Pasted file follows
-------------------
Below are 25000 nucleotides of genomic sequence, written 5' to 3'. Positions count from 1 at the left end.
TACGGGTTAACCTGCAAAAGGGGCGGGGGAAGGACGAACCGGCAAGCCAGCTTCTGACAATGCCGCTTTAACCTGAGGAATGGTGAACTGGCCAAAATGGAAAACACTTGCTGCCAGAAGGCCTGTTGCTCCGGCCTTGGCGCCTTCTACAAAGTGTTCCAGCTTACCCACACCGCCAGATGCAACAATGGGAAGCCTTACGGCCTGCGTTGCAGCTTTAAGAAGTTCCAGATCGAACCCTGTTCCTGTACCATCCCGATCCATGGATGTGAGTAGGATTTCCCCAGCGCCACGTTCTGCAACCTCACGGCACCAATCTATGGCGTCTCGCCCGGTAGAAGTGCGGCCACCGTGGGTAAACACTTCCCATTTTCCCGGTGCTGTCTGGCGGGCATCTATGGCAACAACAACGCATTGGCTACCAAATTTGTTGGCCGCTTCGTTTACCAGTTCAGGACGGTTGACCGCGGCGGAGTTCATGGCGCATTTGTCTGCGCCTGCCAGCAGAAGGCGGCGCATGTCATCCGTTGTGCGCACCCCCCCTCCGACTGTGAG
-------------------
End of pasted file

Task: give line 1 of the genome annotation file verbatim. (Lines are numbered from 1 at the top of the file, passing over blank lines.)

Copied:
Below are 25000 nucleotides of genomic sequence, written 5' to 3'. Positions count from 1 at the left end.